Avoid the temptation to fill the chip / scratch in all with one go, all you should be doing is touching the toothpick to the chip and the paint should flow to the edges of the chip. Too little paint is good, too much is a bummer. Let the first coat dry, if it is still a little divot, repeat with more coats as needed, go slow and be patient, it's a lot easier to build up than to take down. By the way, this should not be done in direct sunlight.
The paint application is complete when the new paint bulges upward slightly (we are talking a fraction of a millimeter) Let the paint dry for a week
Attach 2000 grit wet / dry paper to a small block and very lightly! "plane down" the high spot in the paint with water flowing over the surface to carry away any grit. Try to sand in one direction, back to front of the car until the new and existing paints are blended. Wash the car, then use polishing compound to remove the scratches left by the 2000 grit sandpaper (again, don't go in circles, just a back and forth motion) Don't go crazy with the polishing compound, you don't want to wear through all of your labor. Finish up with a nice glaze (try Maguire’s or 3M hand glaze)
When applying glaze, apply with a soft cotton cloth or applicator pad, don't just squirt it on the car, use a front to back motion, not circles as that can cause swirl marks. Buff out with a soft cotton cloth, if it all looks good, finish it up with a quality hard wax and you are good to go! As a tip for the wax, when applying, try using your fingers instead of a cloth, this way you can feel when the wax is worked in, and you can also feel if you have hit some grit that will scratch your finish.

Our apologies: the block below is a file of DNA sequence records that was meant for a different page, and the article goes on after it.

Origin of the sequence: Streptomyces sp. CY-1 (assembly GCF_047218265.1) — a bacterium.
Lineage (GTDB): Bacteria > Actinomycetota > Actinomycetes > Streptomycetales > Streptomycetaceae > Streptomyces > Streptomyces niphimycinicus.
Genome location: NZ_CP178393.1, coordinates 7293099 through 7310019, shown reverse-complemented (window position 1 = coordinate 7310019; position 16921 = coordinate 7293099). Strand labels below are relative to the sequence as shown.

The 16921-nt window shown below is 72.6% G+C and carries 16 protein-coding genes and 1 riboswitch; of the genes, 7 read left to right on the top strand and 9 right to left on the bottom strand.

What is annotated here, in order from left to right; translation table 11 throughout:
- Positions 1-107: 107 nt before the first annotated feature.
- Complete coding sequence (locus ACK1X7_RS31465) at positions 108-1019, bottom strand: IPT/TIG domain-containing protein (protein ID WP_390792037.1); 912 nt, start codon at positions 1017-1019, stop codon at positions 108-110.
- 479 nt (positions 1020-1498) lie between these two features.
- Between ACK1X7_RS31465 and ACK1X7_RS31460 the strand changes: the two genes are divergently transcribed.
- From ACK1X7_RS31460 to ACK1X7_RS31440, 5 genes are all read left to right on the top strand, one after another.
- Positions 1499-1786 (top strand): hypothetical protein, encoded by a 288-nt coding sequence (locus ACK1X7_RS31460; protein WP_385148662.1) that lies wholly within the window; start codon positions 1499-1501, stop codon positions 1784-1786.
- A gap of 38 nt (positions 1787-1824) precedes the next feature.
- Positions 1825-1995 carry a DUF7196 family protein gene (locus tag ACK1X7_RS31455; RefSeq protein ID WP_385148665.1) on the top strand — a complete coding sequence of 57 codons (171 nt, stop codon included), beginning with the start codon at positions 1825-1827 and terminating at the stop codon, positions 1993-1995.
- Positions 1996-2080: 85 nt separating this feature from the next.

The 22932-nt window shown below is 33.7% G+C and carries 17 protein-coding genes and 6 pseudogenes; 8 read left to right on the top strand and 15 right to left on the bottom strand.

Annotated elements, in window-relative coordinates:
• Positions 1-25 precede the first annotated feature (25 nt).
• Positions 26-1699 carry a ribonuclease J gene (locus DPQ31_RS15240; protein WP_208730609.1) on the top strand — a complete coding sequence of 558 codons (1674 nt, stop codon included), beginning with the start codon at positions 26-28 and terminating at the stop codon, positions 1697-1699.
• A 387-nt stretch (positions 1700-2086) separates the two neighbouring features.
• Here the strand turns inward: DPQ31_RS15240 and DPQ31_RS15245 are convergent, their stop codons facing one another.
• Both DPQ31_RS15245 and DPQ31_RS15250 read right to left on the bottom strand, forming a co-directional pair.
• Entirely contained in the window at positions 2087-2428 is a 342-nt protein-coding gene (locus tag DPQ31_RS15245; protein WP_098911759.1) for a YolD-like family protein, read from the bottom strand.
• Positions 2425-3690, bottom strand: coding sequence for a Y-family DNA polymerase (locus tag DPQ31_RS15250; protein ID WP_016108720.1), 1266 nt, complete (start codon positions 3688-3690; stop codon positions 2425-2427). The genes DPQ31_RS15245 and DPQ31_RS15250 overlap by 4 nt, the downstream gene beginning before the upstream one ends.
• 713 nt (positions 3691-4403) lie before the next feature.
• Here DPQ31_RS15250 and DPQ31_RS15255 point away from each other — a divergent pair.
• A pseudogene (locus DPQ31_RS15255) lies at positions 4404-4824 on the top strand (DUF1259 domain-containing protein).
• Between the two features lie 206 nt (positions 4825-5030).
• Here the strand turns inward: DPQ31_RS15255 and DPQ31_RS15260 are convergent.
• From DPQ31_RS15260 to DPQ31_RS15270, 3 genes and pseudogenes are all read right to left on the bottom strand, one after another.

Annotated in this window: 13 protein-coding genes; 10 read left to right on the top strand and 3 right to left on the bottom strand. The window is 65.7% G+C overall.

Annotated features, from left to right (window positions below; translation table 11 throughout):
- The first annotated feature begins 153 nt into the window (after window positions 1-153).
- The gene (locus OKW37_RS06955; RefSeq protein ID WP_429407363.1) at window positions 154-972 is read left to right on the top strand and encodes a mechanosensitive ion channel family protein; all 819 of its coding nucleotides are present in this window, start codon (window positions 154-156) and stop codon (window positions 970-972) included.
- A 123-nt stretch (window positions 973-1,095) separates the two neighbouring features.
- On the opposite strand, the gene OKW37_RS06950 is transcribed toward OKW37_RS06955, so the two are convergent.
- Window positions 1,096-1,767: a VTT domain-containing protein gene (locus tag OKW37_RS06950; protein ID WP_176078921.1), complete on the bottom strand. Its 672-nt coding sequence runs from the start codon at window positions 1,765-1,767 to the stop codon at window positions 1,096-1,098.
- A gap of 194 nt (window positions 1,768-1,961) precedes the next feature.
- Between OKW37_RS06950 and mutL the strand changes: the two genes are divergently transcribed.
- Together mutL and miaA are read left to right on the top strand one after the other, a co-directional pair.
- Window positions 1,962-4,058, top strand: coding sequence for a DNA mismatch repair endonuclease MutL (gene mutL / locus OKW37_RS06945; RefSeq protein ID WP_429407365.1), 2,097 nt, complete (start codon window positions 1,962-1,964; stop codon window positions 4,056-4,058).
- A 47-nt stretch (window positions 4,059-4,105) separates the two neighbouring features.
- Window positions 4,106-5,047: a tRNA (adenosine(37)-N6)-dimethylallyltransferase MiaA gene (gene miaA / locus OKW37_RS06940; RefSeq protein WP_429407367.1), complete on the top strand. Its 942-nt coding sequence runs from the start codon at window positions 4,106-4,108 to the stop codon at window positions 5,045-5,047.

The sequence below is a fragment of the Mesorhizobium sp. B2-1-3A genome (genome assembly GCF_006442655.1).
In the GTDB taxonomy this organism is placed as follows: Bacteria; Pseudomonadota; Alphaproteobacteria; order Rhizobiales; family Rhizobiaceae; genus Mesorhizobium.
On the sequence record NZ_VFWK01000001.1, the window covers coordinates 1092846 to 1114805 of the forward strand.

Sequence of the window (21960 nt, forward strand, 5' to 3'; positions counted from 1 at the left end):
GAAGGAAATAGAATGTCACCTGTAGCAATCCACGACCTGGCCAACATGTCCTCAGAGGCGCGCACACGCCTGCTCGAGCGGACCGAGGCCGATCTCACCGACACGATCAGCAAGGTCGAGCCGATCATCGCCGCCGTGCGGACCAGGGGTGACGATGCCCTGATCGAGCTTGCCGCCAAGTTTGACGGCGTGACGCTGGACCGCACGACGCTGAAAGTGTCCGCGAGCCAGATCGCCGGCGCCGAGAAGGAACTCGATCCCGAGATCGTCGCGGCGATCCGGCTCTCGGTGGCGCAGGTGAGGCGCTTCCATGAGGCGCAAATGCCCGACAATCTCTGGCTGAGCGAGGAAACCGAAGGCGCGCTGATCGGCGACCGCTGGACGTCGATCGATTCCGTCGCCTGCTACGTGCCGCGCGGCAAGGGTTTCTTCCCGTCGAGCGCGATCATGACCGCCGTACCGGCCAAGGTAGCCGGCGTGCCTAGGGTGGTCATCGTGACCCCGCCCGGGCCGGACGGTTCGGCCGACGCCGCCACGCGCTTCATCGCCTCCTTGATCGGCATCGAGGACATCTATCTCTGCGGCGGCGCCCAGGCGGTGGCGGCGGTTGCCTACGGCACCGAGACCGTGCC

Hope all goes well!
 

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Discussion Starter #4
Thanks Tomandbecky for your truly magnificent reply to my plea. I can see you put a great deal of effort into it and I appreciate it very much. At this particular moment all I can say is WOW!

I'll study this and ask some locals for help, but Im truly intimidated by the thought of even beginning such a skillful task. If I can whip up the courage, maybe I'll buy the matching paint and after the cleaning you suggested, try using a tooth pick for an applicator. I don't think I'll have much success with the rubbing u\you described, in fact, I can hardly shine my shoes. Thanks again for your interest and if I have any luck at all I'll write about it.

Another helpful reply I got was the use of red and black auto polish. I didn't know auto polish came in colors. Hmmm.
 

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Discussion Starter #5
Oops! A thousand apologies PriusPage. I mis-read the mail and offered extensive gratitude to Tomandbeck for your humongous work. Please excuse me. I'm grateful to both. Thanks again. :D
 

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No problem, good luck with it! It really isn't as hard as it sounds, it's just all about patients, taking time to prep the chip, not filling it in one go, giving things time to dry, and just going slow in general with the sanding and what not. I was lucky that I got to practice on my old Civic beater, which was so distressed to begin with, it didn't matter much if my touch up paint didn't match.
 

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Some dealers do have the paint pencil. I believe the Canadian dealers have the paint pencil that has the clearcoat on the other end.
 

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Yuppitty do we've got your touch up pens. Colour on one end, clearcoat on the other.